It's no secret that Drive-in theaters have been on the endangered species list of business establishments over the last few years. There were once thousands of drive-in movie theaters around the United States, and now there are less than four-hundred, and there may be even fewer once studios stop distributing 35mm film prints. Theaters that are unable to convert to digital projection will be forced to shut down. But all hope is not lost as a movement has started called "Project Drive-In," which aims to save as many drive-in theaters as possible by supplying them with new projectors.
Via Variety, Project Drive-In is sponsored by Honda and is looking to preserve the iconic part of American car culture that is the drive-in theater. Watch the video below to learn a bit more about how drive-in theaters are being affected by digital conversion and what you can do to help your local drive-in theater - assuming you have one - get a new projector:
The Project Drive-in website says the upgrade to digital projection can cost upwards of $80,000, which might be somewhat affordable for a chain theater but is surely a hefty price to pay for a privately owned establishment. I went to the drive-in theater for the first time last summer. I think it only cost something like $7 (for an adult ticket) to see three movies. Assuming that's about the average going rate for a drive-in ticket, $80,000 really does seem like a fortune for one theater to pay.
Putting aside the make and models of the cars parked in front of the giant screen, and obviously the movies playing, my own personal experience at the drive-in last summer felt like something out of a different time period. Kids ran around, playing and enjoying the summer weather, while their parents and others sat in their cars or on lawn chairs outside and enjoyed the movie. The cost of admission was a steal and the price for snacks was beyond reasonable, especially by comparison to what the theaters are charging these days.
If it's a film that works best with surround sound and total focus, I'd go to my local cineplex, as the ambiance of the drive-in can be a bit distracting from a viewing perspective, but for a relaxing movie-focused evening during the summer weather, the drive-in is a great option and one I think every movie-lover should try at least once. So, in my experience, the drive-in theater really has made time stand still in some respects. But of course, technology has not stood still, and it looks like that's putting these businesses in jeopardy. Hopefully Honda's efforts prove fruitful for at least a few of these theaters, if not more.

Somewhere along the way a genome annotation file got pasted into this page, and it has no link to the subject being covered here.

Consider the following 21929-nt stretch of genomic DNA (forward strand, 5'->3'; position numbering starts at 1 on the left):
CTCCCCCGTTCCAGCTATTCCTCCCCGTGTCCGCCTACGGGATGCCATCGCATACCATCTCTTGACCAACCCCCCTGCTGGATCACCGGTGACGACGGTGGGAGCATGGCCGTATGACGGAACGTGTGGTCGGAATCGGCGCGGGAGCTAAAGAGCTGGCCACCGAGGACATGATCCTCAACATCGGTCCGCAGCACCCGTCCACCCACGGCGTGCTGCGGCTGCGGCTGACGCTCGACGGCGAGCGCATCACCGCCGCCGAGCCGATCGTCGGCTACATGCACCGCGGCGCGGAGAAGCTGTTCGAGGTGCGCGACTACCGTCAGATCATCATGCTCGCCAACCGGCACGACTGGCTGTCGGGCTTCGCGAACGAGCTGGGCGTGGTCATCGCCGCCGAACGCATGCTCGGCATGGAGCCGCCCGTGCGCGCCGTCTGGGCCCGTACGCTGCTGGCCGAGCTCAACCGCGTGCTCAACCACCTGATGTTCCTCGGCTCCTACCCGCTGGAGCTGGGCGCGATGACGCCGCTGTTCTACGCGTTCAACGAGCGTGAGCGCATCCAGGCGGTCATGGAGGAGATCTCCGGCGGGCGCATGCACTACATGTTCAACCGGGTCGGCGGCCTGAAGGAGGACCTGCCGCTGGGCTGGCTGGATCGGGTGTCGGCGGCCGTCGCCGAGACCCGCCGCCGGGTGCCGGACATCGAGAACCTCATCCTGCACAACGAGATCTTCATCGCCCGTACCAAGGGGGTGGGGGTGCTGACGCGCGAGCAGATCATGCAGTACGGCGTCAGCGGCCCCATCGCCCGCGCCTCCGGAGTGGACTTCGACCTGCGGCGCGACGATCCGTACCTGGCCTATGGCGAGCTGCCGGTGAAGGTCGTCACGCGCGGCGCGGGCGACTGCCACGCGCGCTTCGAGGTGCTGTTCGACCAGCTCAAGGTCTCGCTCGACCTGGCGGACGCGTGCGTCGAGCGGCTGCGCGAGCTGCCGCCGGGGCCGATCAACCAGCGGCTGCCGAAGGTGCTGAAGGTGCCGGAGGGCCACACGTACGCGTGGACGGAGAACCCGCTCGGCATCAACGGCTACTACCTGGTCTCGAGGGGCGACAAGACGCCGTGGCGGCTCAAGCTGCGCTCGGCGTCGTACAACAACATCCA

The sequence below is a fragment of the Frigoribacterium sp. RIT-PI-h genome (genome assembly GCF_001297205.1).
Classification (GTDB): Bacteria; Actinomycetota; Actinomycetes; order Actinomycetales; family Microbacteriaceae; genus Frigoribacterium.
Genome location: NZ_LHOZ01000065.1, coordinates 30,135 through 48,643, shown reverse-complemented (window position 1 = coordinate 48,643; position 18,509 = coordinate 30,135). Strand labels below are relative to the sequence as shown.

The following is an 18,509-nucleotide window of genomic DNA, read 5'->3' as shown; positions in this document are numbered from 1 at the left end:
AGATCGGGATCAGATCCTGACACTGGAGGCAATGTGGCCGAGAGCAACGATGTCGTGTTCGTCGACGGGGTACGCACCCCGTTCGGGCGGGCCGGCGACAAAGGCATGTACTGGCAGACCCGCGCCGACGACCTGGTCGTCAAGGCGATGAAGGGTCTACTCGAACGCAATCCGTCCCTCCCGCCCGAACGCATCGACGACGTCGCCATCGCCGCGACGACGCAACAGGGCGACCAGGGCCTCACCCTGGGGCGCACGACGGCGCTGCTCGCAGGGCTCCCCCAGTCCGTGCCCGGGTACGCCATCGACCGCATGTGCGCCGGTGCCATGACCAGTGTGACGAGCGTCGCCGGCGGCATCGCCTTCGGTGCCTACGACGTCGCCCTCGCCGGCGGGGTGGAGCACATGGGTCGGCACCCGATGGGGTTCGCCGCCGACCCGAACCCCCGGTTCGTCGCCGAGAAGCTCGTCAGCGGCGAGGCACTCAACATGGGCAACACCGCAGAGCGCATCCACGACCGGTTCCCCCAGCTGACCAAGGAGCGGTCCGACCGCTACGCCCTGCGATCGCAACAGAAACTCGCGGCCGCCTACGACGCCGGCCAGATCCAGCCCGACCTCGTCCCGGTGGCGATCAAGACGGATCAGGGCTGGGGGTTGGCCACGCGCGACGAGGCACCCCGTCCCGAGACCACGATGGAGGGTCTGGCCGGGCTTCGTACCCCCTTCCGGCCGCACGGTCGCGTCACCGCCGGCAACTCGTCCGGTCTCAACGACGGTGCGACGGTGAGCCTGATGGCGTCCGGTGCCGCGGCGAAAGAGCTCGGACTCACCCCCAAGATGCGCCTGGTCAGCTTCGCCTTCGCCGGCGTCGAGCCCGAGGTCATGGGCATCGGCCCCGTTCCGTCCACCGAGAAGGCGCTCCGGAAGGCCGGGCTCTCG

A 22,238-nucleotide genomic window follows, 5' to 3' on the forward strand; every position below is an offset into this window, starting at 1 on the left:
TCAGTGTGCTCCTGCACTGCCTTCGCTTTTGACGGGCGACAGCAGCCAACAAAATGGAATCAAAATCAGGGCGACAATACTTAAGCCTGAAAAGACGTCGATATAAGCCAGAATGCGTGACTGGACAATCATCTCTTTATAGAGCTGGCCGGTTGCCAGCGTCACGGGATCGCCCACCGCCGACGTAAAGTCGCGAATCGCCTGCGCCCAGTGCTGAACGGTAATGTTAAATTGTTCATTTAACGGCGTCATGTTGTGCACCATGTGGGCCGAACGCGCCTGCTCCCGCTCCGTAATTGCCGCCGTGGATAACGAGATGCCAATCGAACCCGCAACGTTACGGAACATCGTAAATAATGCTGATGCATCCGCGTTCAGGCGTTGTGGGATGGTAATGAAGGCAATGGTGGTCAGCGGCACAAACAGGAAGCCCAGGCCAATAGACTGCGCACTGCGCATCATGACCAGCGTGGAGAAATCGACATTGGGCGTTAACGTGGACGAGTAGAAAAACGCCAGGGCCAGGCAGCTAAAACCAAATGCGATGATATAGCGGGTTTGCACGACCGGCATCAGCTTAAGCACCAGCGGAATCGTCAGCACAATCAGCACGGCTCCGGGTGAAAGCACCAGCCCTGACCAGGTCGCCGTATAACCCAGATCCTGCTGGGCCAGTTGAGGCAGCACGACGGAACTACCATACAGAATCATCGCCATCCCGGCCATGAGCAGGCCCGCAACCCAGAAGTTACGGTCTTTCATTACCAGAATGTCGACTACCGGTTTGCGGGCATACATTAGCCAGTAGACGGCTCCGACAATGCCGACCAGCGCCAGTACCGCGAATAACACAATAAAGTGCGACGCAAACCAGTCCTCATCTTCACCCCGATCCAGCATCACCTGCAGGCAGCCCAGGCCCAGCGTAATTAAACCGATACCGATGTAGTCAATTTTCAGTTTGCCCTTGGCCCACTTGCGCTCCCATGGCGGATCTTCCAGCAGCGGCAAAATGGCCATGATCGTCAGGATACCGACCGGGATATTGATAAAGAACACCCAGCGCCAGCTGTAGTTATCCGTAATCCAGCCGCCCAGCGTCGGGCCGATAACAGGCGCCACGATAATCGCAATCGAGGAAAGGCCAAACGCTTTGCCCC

Variety notes that voting is underway, with the project set to wrap up on September 9, after which the five winning theaters will each host a special screening of Cloudy with a Chance of Meatballs 2, which is due out September 27. Honda's also going to try to raise awareness for Project Drive-In by hosting a "Pop-Up Drive-In Tour," which will offer free screenings of Cloudy 2 and complimentary refreshments at select Honda dealerships around the country. While there may be a shortage of Drive-Ins these days, there's less of a shortage of Honda dealerships, so this may be an opportunity for people to experience a Drive-In screening if they haven't had the opportunity to do it.
Visit ProjectDriveIn.com for more info.
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Kelly joined CinemaBlend as a freelance TV news writer in 2006 and went on to serve as the site’s TV Editor before moving over to other roles on the site. At present, she’s an Assistant Managing Editor who spends much of her time brainstorming and editing feature content on the site.
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